- Call for comments and participation works for me, and my browser also matches the minimum browser requirements.

Thanks. I don’t want to clutter this thread while diagnosing this. If this is a reproducible problem, it would be most helpful if you create a new bug to report it (this forum won’t let me link to it but the URL is

Alternatively, if you want me to do that for you, please hit me up at tfigueiro at :bowing_man:

1 Like

I am pretty sure that GitLab is GDPR-compliant (since they have to comply with the GDPR on

However, many self-hosted services are not GDPR-compliant, and GDPR-compliance is an important thing to check. So if Gitea is selected, it’s important to check for GDPR-compliance.

Then again, I am not sure if Blender’s website are currently GDPR-compliant either (the website doesn’t mention the right to lodge a complaint, for example), but that’s a different question.

1 Like

Note that Gitea might also join the Feediverse at some point:

This opens very interesting possibilities and could, depending on how it’s implemented, be quite convinient for developers.


Gitea also has a nice Android app, not that it matters for the core development but this is a nice to have.

A free/paid, open-source Android native client for Git repository management tool Gitea

Another self-hosted solution I tried was It might be a decent one to take a look at as well since it has a nice plugin system

I don’t really have a preference (yet).

The main thing I like about phabricator (edit: was ‘gitlab’ but I meant phab) are the code review features. It would be nice if those sort of features would be in the new system.

I do have a strong preference to not use the ‘ultimate edition for open source projects’ from gitlab. While I like the gitlab people and they’ve created a very nice system and their offer is very generous, and made with the right intentions, I still think it’s a dangerous route.

Companies are not constant things. If facebook or apple decides to buy gitlab (I don’t know if it’s currently possible, but anything can happen in tech-company land) you’re suddenly beholden to a less attractive party.

Also I think back to the whole linux-bitkeeper history and that was not nice at all, even though there were lots of nice people around.

So while I sincerely compliment gitlab with both their system and their good work in hosting open source projects I think blender is just too big for that. If you’re a small project that can easily switch to something else these sort of constructs are fantastic. If you are a juggernaut like blender not so much… (imho of course).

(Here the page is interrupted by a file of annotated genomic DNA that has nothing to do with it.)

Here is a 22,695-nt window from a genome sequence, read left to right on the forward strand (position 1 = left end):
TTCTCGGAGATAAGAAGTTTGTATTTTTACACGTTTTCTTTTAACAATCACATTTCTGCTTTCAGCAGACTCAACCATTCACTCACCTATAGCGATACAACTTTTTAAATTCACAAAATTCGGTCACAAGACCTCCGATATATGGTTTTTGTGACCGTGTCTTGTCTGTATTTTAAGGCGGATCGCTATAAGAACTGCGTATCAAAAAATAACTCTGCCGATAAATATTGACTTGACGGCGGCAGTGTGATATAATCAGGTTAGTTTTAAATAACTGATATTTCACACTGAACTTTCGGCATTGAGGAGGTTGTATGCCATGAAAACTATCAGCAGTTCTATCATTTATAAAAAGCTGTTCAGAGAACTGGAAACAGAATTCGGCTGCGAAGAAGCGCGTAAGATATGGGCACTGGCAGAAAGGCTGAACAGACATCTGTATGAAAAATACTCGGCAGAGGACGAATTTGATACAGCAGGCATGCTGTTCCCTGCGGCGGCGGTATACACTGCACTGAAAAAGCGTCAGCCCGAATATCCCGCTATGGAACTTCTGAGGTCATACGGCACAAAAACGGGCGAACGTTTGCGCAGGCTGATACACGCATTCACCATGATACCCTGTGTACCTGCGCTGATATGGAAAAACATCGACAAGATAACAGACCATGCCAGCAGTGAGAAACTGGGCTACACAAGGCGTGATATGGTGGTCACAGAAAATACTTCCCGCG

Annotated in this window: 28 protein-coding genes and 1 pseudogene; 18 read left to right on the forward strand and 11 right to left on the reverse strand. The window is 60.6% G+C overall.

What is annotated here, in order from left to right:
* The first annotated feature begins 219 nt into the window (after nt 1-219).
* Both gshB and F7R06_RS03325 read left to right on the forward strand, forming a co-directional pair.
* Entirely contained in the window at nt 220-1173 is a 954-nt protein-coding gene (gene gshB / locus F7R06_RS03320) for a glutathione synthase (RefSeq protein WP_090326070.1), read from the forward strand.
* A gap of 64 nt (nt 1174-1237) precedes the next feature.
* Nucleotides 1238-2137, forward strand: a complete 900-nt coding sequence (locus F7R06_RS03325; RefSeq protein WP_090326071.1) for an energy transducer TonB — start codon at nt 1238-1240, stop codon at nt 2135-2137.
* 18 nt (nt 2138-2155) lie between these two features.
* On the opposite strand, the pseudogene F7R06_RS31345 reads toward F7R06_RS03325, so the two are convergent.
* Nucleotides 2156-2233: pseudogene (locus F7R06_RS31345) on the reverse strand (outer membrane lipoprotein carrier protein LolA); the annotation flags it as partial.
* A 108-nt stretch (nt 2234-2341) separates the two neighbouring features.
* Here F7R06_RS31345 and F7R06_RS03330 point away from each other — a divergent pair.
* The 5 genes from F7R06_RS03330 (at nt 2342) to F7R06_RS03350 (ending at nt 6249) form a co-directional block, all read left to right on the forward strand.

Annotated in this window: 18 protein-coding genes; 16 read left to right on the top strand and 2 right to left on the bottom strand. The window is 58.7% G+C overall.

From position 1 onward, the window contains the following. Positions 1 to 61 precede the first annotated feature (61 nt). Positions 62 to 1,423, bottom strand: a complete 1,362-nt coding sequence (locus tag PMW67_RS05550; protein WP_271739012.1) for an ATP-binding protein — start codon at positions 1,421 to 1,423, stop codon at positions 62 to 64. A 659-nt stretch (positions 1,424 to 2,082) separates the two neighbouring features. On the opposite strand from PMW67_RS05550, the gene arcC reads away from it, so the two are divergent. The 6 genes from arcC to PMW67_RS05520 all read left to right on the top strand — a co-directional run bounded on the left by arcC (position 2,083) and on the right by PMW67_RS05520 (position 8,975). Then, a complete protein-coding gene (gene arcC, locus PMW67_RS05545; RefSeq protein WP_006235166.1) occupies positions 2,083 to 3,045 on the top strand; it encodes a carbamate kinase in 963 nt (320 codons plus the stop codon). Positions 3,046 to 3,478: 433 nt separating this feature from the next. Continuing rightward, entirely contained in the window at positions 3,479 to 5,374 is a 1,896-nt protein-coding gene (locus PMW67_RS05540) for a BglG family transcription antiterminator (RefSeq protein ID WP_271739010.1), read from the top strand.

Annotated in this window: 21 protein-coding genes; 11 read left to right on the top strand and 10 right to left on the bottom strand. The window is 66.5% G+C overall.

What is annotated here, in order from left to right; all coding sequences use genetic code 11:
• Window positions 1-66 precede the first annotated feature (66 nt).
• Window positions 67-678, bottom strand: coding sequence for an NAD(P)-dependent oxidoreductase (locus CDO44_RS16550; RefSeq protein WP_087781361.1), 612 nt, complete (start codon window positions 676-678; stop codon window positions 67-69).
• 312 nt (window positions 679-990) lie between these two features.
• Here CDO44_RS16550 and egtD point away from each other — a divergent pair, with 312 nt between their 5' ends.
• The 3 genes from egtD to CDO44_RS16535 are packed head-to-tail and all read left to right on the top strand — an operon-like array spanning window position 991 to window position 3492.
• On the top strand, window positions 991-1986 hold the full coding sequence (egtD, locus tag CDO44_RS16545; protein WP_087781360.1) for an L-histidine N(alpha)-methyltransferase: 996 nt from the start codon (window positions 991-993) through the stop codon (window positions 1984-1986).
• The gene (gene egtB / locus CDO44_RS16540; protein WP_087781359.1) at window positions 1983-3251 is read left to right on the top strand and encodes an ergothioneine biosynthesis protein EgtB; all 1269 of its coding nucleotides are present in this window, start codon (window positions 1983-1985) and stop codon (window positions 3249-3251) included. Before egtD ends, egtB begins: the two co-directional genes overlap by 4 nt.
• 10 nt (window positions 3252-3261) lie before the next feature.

Just under 2 years ago, I looked into similar issues for the code hosting infrastructure for work. I ended up going with Gitlab for our setup.


  • Unless something new has popped up in the last few months, practically, Gitlab is the only option that has a similar level of functionality (especially on the issue tracking / workboard front)

    • “GitHub” style issue management sucks, and doesn’t fit Blender’s development workflow or organisation. Practically, GitHub style issues are presented as a flat list, accompanied by an unordered sea of tags, and are nominally “searchable” using a very basic/anaemic search box that doesn’t inspire confidence in being able to find what you actually need or want. (From the looks of things, Gitea is one of those lightweight GitHub clones)

    • Redmine has a much more robust issue tracking system, along with decent search filters. The main downside is that, at least with the instance I worked with, it was really a “previous generation” tool (aka, clunky early 2010’s web-forms, and mostly only Issue Tracking + Wiki’s. Not sure about if it can even do code review / repository browsing, as we were using Gerrit for code review with various plugins). IIRC, Nathan / jesterking ran a test instance of Redmine for Blender about a decade ago, and IIRC it had performance issues with our bug tracker database from back then even, so I hate to think how it’d fare with the 2022 Blender Bug Tracker.

  • KDE seems to be another one of the big FOSS projects using a self-hosted instance of GitLab these days